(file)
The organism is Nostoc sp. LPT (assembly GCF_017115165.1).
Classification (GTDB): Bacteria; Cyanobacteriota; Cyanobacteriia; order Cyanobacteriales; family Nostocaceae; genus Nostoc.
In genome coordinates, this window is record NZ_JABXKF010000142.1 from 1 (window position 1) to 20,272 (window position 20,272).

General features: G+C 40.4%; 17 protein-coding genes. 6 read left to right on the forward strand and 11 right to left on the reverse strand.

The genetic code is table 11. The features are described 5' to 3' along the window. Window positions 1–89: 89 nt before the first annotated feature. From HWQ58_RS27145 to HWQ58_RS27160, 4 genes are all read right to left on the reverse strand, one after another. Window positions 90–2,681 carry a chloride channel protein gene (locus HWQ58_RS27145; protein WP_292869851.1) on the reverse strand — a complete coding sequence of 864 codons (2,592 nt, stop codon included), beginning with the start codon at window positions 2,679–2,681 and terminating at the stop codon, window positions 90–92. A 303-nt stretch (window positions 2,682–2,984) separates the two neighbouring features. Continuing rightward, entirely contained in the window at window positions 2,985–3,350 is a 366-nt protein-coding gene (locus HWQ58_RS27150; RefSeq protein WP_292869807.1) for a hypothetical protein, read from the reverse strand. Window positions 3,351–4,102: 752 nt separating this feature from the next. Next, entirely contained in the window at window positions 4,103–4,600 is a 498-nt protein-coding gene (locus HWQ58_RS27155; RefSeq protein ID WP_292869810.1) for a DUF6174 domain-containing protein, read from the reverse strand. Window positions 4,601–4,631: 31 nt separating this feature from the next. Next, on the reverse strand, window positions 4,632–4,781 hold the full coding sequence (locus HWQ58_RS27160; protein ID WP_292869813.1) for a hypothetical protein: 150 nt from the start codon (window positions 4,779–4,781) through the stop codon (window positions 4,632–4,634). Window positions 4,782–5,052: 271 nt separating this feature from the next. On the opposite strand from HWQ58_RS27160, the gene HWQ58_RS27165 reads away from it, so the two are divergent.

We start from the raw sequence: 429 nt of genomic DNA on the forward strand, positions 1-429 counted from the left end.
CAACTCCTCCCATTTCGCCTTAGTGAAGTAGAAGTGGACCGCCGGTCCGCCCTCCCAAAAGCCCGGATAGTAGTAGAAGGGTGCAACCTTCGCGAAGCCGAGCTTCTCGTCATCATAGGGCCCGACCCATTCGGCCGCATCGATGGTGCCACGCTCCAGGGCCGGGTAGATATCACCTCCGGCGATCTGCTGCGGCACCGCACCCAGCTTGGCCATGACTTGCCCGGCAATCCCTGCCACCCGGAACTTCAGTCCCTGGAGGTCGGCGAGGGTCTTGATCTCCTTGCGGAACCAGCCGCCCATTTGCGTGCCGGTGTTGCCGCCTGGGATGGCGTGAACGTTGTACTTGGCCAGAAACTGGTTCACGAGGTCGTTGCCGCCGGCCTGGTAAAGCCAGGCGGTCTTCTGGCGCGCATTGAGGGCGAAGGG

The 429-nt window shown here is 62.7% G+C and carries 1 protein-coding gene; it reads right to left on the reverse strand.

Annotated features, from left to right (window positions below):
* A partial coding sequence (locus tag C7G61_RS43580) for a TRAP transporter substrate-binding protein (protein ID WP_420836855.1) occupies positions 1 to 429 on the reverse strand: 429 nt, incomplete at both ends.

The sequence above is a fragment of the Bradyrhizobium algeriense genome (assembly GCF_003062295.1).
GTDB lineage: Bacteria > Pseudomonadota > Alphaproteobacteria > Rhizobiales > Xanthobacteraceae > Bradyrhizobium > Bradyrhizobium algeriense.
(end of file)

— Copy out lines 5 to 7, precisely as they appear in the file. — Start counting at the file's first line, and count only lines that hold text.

The genetic code is table 11. The features are described 5' to 3' along the window. Window positions 1–89: 89 nt before the first annotated feature. From HWQ58_RS27145 to HWQ58_RS27160, 4 genes are all read right to left on the reverse strand, one after another. Window positions 90–2,681 carry a chloride channel protein gene (locus HWQ58_RS27145; protein WP_292869851.1) on the reverse strand — a complete coding sequence of 864 codons (2,592 nt, stop codon included), beginning with the start codon at window positions 2,679–2,681 and terminating at the stop codon, window positions 90–92. A 303-nt stretch (window positions 2,682–2,984) separates the two neighbouring features. Continuing rightward, entirely contained in the window at window positions 2,985–3,350 is a 366-nt protein-coding gene (locus HWQ58_RS27150; RefSeq protein WP_292869807.1) for a hypothetical protein, read from the reverse strand. Window positions 3,351–4,102: 752 nt separating this feature from the next. Next, entirely contained in the window at window positions 4,103–4,600 is a 498-nt protein-coding gene (locus HWQ58_RS27155; RefSeq protein ID WP_292869810.1) for a DUF6174 domain-containing protein, read from the reverse strand. Window positions 4,601–4,631: 31 nt separating this feature from the next. Next, on the reverse strand, window positions 4,632–4,781 hold the full coding sequence (locus HWQ58_RS27160; protein ID WP_292869813.1) for a hypothetical protein: 150 nt from the start codon (window positions 4,779–4,781) through the stop codon (window positions 4,632–4,634). Window positions 4,782–5,052: 271 nt separating this feature from the next. On the opposite strand from HWQ58_RS27160, the gene HWQ58_RS27165 reads away from it, so the two are divergent.

We start from the raw sequence: 429 nt of genomic DNA on the forward strand, positions 1-429 counted from the left end.
CAACTCCTCCCATTTCGCCTTAGTGAAGTAGAAGTGGACCGCCGGTCCGCCCTCCCAAAAGCCCGGATAGTAGTAGAAGGGTGCAACCTTCGCGAAGCCGAGCTTCTCGTCATCATAGGGCCCGACCCATTCGGCCGCATCGATGGTGCCACGCTCCAGGGCCGGGTAGATATCACCTCCGGCGATCTGCTGCGGCACCGCACCCAGCTTGGCCATGACTTGCCCGGCAATCCCTGCCACCCGGAACTTCAGTCCCTGGAGGTCGGCGAGGGTCTTGATCTCCTTGCGGAACCAGCCGCCCATTTGCGTGCCGGTGTTGCCGCCTGGGATGGCGTGAACGTTGTACTTGGCCAGAAACTGGTTCACGAGGTCGTTGCCGCCGGCCTGGTAAAGCCAGGCGGTCTTCTGGCGCGCATTGAGGGCGAAGGG